With Gerrit Cole gone, Ivan Nova will be the new #1 starter. He turned his career around after being traded to Pittsburgh midseason in 2016, another Ray Searage rebuild. He doesn’t strike out many batters, as he pounds the bottom of the zone with his sinker and gets groundballs. The best seasons of his career are when he induces grounders at a rate of 50% or more, so his groundball rate of 45.7% in 2017 needs to improve if he is going to be successful. He makes a lot of money respective to the rest of the Pittsburgh roster, but is still a bargain at $8.5 million.
Jameson Taillon came back from testicular cancer last year and was productive, something everyone was rooting for. His 2017 FIP was close to his FIP in 2016 (3.48 and 3.71 respectively). So even though his ERA jumped up (4.44 after posting a 3.38), he can bring it back down to under 4 in 2018. His walk rate jumped up to 3.1 per 9, but if he can rein that in while keeping his strikeout rate where it was (almost one per inning), he will be in good shape.
Joe Musgrove was another key part of the return the Pirates got for Cole. In a loaded Houston rotation, he ended up in the bullpen, not making a start after July 15th. For the Pirates, he will get a chance to be a full-time starter. In his 15 starts, he walked more than 2.5 batters per 9, while striking out 7.7 batters per 9. Not the best ratio, but if he can maintain it over a full season’s worth of starts, the Pirates will take it. He did walk only one batter in 6.2 postseason innings, but starting is a different animal. The Pirates rotation will sink or swim based on how many free passes they give out. This isn’t different from any other rotation, but it’s still true.
If the Pirates have a lead going into the 9th, Felipe Rivero will close the game out. He is one of the best young relievers in the game. Rivero struck out 88 in 75 innings and allowed 14 earned runs all year. He was traded to Pittsburgh in the Mark Melancon trade and has been lights out since arriving. He signed an extension this offseason that locks him in for the rest of his arbitration years at the very minimum. The Pirates can now make him the full time closer without worrying about his arbitration salary rocketing up as he notches saves. With two option years at $10 million apiece at the end, he is their most valuable piece overall. With a few years of 7-digit salaries left, he isn’t an obvious deadline trade candidate. But after seeing McCutchen traded away, no Pirate is 100% safe.
Kyle Crick came aboard (obvious pun time) this offseason from the Giants in the Andrew McCutchen trade. He walked 17 batters in 32 innings, a concerning sign even for a reliever. As a flyball pitcher, he is in a worse home park this year, but he will still be fine. With strong outfield defense, he is in a situation which will let him grow into a good 7th inning guy.
Austin Meadows’ 2017 mirrored his 2016 in terms of production and time missed for injury. Corey Dickerson took the third outfield spot earmarked for him. Now there is no obvious opening for him if he finally proves he has cracked AAA pitching and deserves his shot at the show. If 2018 mirrors the past two seasons, people will wonder if he ever will make good on his talent. Granted, this is his age 23 season, so he still has some development to go. Most prospect lists have him ranked as the top Pirate prospect.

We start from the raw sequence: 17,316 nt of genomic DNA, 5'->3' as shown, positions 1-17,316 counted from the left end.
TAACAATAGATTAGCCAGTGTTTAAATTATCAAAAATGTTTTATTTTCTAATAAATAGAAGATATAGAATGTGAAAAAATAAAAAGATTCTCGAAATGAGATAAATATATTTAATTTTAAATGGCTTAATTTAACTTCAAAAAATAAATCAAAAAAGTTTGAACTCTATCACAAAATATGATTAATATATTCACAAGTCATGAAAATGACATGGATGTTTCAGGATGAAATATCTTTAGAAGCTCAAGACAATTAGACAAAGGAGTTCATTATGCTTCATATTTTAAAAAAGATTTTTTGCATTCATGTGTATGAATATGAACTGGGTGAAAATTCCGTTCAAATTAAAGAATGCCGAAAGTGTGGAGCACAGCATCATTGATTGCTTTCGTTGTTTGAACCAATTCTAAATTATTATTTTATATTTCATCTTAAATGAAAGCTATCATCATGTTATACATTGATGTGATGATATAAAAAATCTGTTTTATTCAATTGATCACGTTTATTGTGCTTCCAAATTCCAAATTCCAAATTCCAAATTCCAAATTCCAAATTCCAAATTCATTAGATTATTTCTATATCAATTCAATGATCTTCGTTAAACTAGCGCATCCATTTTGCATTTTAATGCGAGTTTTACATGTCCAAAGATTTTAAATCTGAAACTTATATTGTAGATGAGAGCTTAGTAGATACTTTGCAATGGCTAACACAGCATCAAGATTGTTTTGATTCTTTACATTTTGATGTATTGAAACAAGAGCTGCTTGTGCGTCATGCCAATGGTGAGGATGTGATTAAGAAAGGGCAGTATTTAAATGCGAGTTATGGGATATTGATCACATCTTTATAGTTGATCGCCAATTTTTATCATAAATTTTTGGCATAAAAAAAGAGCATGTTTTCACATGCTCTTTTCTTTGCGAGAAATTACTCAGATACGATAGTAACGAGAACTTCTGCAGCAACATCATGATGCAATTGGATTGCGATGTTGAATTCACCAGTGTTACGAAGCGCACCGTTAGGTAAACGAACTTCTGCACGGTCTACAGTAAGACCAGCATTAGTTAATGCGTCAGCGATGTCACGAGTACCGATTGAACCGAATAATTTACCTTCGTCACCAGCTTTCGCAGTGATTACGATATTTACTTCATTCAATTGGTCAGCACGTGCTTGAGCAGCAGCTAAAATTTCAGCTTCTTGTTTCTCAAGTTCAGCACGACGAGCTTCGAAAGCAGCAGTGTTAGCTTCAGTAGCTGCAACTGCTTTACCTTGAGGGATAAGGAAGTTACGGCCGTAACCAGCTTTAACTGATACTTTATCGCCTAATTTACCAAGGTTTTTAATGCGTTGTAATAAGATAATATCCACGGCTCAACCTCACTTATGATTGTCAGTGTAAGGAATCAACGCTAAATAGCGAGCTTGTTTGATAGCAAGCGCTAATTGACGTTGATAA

While Austin Meadows is in the minors, the fourth outfield role is up for grabs. One of the competitors is Bryce Brentz, who the Pirates picked up from the Red Sox in a roster crunch. He hit 30 homers in AAA last year, so if he gets a chance to play in the majors it will be interesting to see if he can tap into that power.
David Freese played in 130 games last year, mostly at 3rd. With Moran aboard, he will be the backup corner infielder. The former Cardinal hero is still productive and is a trade candidate at the deadline if Bell and Moran prove capable. Making $4.25 million this year in the last guaranteed year of his extension signed in 2016, he won’t fetch much. But saving $2 million is something Pittsburgh won’t pass up. I would be very mildly surprised (I mean he is a backup) if he is in Pittsburgh come game 162.
Tyler Glasnow is another former top prospect who has struggled to find the ability to perform at the major league level. He’s a young pitcher who plays for the Pirates, so you can guess what he needs to improve. Walks have been an extreme issue for him though, as he has walked 57 batters in 85 innings. Unless he solves the walk issue, he won’t be a major league pitcher. A sinker/changeup pitcher, this year might be his best last chance to prove he can start. This year is his age 24 season, so the Pirates aren’t going to give up on him.
With the Cubs, Cardinals and Brewers taking 1-3 in the NL Central this year in some order, the Pirates will finish fourth. Luckily for them, the Reds still have some developing/cloning of Joey Votto to do. They can push .500 this year as they have major league talent all over the roster. But the playoffs are out of the realistic picture. The pitching will endure some rough stretches, while the batting order is lacking a bit in the power department. I think they will finish 78-84, and it wouldn’t be a super shock to see that record flipped. This is a roster with a decently high floor, but way less ceiling than last year.
Thanks to FanGraphs and Baseball Reference for the stats used in this previewNext post: The 2018 Minnesota Twins: Better Late than Never